What It Takes To Shine

By John Engh

For years, the National Alliance for Youth Sports (NAYS) has touted itself as the leading advocate for positive and safe youth sports in America. And from time to time, we get people who ask what exactly that means. For us it’s simple: The word advocate means being a champion or a supporter in a public way, and for us this translates to leadership.


When my dad started this organization in 1981, there wasn’t a national voice for leadership in the realm of youth sports. And now—37 years later—we feel confident that our status as “the leading advocate” has only strengthened.

In today’s world, most families are introducing their children to sports and physical activity through recreational, organized sports mostly run by volunteers. So it is especially important that those activities are overseen by leaders who will ensure that the activities are appropriate and safe.

It starts at the top: Strong and effective leadership can ignite quality youth-sports programming. We checked in with several Certified Youth Sports Administrators (CYSAs) to get their thoughts on leadership, how they approach their important roles, and what it takes to be a real difference maker: 

Demetrius Allen, Division Head of Athletics & Special Services for the City of Norfolk (Va.) Recreation, Parks & Open Space: It’s an honor to be considered a leader in my community. One of the privileges of working in youth sports is having the opportunity to positively affect the life of young people. As a leader, you have to be an active part of your staff’s personal and professional development. Discuss their five-year plan, provide a “playbook” for their professional success, and celebrate their accomplishments. A leader must have the ability to communicate a vision. A clear destination justifies the directives. A leader must also be a great listener and an example of what is expected from staff members. You can’t treat everyone the same because people are different, but you can be fair with everyone.   

Georgeanne Soberay, Park Manager for the City of Phoenix (Ariz.) Parks and Recreation: I enjoy meeting with the community through our programs and attending their block-watch and neighborhood-association meetings. Depending on their needs, I bring current youth-sports information and trends and make myself available to attend their events as a speaker and a resource for information and guidance. My staff members have stated they like my positive attitude, smile, and the “thank you’s” given daily. I inspire my staff by keeping them engaged in programming processes and decision-making, implementing their ideas, and encouraging them to be out there in front of our participants. You must lead by example. If you are not willing to put in the time and effort, how does one expect staff members and volunteers to want to put out that higher level of customer service and commitment to programs and communities? Be humble and grateful for the opportunities given and created. Serving the public through youth sports is a selfless profession, and all our rewards are sweeter than the titles we hold or the money we earn. Be yourself and give of yourself. If you speak and act from the heart while doing something you enjoy, or even love, you will be a leader whom your staff members, co-workers, and community will enjoy being around and collaborating with daily.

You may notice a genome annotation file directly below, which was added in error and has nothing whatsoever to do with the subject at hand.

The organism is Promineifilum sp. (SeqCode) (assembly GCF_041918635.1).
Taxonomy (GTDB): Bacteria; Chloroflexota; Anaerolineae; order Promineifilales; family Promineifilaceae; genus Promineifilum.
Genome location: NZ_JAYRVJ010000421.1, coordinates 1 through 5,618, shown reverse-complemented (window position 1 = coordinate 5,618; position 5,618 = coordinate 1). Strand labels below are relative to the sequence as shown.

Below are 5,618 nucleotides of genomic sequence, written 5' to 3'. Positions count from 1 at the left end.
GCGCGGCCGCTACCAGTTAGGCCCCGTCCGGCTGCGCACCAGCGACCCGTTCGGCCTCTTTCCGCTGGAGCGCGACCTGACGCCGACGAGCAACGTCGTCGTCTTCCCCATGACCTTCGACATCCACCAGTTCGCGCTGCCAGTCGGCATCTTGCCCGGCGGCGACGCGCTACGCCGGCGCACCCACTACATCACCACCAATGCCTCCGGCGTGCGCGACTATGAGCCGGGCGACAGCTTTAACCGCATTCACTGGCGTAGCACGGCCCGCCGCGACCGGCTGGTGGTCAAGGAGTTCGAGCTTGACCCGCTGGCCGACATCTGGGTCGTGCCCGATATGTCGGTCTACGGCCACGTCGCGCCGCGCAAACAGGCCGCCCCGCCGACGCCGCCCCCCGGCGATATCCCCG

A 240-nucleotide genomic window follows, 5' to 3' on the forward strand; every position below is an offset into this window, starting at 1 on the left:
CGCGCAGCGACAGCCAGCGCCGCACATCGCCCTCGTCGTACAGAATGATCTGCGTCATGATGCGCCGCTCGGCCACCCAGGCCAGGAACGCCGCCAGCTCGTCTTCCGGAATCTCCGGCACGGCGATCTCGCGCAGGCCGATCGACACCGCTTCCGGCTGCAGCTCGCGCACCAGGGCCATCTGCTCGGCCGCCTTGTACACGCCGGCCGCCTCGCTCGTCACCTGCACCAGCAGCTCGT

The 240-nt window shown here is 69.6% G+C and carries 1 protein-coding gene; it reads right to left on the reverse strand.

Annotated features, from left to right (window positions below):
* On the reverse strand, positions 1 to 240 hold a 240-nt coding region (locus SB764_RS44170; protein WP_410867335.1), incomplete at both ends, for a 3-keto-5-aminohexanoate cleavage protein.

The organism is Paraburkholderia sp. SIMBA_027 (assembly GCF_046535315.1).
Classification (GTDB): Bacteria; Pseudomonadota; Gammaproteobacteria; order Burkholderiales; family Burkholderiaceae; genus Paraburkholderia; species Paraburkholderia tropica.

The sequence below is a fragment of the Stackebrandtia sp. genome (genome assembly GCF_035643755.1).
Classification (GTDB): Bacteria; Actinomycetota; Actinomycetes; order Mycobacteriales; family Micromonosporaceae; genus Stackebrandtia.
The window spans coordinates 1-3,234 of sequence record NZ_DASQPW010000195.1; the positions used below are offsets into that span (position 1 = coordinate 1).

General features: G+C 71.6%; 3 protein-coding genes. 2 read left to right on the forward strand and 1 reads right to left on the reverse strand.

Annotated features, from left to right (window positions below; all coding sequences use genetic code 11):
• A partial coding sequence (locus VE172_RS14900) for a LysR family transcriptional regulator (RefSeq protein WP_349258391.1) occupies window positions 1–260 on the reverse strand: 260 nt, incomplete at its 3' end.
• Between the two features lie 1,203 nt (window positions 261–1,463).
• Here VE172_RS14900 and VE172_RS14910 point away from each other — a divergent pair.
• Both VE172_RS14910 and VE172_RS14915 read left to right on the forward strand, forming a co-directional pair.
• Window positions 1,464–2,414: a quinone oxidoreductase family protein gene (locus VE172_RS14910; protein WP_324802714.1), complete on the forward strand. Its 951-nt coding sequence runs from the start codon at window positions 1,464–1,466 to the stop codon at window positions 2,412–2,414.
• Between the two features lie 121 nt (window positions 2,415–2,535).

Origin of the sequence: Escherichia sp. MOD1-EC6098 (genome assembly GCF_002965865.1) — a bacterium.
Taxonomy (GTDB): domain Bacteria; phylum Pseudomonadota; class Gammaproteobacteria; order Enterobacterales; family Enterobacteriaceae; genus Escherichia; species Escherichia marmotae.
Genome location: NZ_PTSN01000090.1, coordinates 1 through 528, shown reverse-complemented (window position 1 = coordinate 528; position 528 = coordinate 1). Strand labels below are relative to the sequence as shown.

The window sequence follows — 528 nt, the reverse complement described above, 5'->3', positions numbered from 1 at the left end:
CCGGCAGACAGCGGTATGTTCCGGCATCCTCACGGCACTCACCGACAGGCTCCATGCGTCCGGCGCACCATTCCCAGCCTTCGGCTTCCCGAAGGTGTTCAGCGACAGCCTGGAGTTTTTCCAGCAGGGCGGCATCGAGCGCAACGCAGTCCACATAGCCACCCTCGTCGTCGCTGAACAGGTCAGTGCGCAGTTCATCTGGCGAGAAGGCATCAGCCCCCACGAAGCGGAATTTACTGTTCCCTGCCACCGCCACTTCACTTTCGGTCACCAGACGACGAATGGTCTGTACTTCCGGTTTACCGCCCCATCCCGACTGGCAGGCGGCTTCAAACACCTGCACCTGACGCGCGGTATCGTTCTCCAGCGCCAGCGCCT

Eduardo Martinez, Park, Recreation and Open Spaces Manager III for Miami-Dade (Fla.) County Parks, Recreation and Open Spaces: Being a leader in my community can be challenging at times due to the cultural diversity that makes up Miami-Dade County. To make good decisions, you need to first understand the different cultures and the different ways youth have learned to play the game. All our youth-sports programs are offered through community-based organizations. So, to be an effective leader, you must ensure you have a positive working relationship across the board with these organizations; you need to be involved in policy and decision-making; and you need to ensure that your upper management is in tune with the changing trends of youth sports. Inspiring staff can be a long, tedious process, but what I have learned is you have to involve them in all aspects of the task at hand. What I do is have roundtables where we discuss deficiencies, ways to improve, and ways to set ourselves above the rest. I also praise them when they do a great job, and I mentor them when failure comes knocking. Mixing the good with the bad has proven to be an important tool for further development in their careers. An effective leader must be a great communicator, a person quick to respond to emergencies, and someone able to make sound decisions under pressure. Sometimes the political climate gets involved in youth sports, and you must be one who embraces it and incorporates that in decision-making. An effective leader sometimes must make unpopular decisions. You cannot be afraid of making those decisions. Also, you must be a person of good moral character and values. Your beliefs play a role in how you conduct yourself in the community. Be yourself. You don’t need to be someone whom you are not. Be sure that, before you make decisions, you have all the information available and network with other administrators. Chances are they have been through the same situations.

John Engh is executive director of the National Alliance for Youth Sports (NAYS) in West Palm Beach, Fla. He can be reached via email at jengh@nays.org. To join more than 3,000 communities by starting a NAYS chapter, visit www.nays.org or contact Emmy Martinez at emartinez@nays.org or (800) 729-2057.